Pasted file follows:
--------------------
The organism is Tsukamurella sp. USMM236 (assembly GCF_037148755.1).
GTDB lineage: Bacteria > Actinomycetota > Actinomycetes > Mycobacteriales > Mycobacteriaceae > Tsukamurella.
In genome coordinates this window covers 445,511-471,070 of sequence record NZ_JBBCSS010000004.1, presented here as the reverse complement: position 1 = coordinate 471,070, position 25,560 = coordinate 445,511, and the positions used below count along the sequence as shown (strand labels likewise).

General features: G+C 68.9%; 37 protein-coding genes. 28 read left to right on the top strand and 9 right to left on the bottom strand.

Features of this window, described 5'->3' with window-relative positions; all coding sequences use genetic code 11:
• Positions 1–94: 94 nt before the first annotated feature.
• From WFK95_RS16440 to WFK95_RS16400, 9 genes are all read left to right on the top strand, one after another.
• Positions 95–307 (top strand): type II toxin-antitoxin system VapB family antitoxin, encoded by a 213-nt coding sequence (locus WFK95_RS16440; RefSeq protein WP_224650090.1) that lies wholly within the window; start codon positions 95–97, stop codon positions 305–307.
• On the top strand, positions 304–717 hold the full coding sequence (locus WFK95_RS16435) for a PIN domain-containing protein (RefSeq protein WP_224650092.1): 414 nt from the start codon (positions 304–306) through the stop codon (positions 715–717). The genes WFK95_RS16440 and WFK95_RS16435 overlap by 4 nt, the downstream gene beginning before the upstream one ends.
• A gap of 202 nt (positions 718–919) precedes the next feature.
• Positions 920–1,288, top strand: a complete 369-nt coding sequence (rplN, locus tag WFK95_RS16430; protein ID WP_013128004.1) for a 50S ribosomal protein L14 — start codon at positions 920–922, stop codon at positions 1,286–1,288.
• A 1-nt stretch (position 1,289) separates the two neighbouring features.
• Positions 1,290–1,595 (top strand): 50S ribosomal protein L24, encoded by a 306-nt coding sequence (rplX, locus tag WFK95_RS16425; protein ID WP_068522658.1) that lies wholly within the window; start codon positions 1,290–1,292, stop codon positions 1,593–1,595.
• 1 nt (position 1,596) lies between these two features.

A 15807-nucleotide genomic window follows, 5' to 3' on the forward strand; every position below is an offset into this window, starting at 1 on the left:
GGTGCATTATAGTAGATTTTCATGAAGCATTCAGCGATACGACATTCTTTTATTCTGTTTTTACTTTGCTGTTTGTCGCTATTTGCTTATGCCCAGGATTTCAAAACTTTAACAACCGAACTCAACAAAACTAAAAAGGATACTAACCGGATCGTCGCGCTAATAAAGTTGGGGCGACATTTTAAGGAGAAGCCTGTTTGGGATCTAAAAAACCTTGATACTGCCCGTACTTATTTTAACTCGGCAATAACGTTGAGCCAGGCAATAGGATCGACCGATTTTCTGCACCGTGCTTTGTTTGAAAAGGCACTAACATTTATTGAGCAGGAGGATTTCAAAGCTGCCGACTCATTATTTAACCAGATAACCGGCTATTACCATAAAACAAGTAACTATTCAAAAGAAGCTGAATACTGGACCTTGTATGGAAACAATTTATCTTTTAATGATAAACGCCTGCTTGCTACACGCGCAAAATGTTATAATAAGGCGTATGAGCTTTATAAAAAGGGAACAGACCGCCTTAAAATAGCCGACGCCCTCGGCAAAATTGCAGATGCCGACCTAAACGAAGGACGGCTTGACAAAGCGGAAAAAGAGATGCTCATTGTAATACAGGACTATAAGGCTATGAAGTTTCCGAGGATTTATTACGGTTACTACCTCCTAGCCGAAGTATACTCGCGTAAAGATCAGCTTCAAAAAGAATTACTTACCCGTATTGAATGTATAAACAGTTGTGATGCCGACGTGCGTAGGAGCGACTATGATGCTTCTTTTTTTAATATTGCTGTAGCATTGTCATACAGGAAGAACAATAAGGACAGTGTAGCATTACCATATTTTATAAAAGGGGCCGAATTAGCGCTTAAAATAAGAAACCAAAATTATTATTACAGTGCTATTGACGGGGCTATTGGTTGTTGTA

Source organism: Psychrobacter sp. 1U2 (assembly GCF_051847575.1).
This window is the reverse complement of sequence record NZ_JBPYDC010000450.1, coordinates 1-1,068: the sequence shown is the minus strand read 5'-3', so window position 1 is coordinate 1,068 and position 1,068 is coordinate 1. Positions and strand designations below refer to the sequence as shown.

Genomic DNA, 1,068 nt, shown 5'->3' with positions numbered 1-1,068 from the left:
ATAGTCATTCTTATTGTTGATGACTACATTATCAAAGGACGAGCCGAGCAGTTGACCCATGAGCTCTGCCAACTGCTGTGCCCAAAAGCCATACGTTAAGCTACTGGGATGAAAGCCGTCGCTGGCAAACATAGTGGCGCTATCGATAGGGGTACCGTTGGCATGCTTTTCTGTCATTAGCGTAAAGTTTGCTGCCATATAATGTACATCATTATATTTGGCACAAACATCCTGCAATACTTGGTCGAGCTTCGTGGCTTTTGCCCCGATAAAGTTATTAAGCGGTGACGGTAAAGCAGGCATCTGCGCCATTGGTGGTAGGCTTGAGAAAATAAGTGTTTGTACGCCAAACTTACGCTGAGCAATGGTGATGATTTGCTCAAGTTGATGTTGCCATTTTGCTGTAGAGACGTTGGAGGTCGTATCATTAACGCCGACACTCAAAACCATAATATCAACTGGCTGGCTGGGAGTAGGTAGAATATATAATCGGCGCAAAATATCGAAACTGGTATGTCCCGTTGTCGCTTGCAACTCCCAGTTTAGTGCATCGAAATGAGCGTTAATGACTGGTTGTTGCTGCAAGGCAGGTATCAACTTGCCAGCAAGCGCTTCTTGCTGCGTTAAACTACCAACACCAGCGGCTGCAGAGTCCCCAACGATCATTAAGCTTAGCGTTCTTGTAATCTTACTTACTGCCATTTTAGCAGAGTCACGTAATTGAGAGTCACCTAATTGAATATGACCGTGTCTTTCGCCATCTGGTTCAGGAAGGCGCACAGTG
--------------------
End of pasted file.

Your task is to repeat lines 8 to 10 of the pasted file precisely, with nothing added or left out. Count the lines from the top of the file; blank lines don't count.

• Positions 95–307 (top strand): type II toxin-antitoxin system VapB family antitoxin, encoded by a 213-nt coding sequence (locus WFK95_RS16440; RefSeq protein WP_224650090.1) that lies wholly within the window; start codon positions 95–97, stop codon positions 305–307.
• On the top strand, positions 304–717 hold the full coding sequence (locus WFK95_RS16435) for a PIN domain-containing protein (RefSeq protein WP_224650092.1): 414 nt from the start codon (positions 304–306) through the stop codon (positions 715–717). The genes WFK95_RS16440 and WFK95_RS16435 overlap by 4 nt, the downstream gene beginning before the upstream one ends.
• A gap of 202 nt (positions 718–919) precedes the next feature.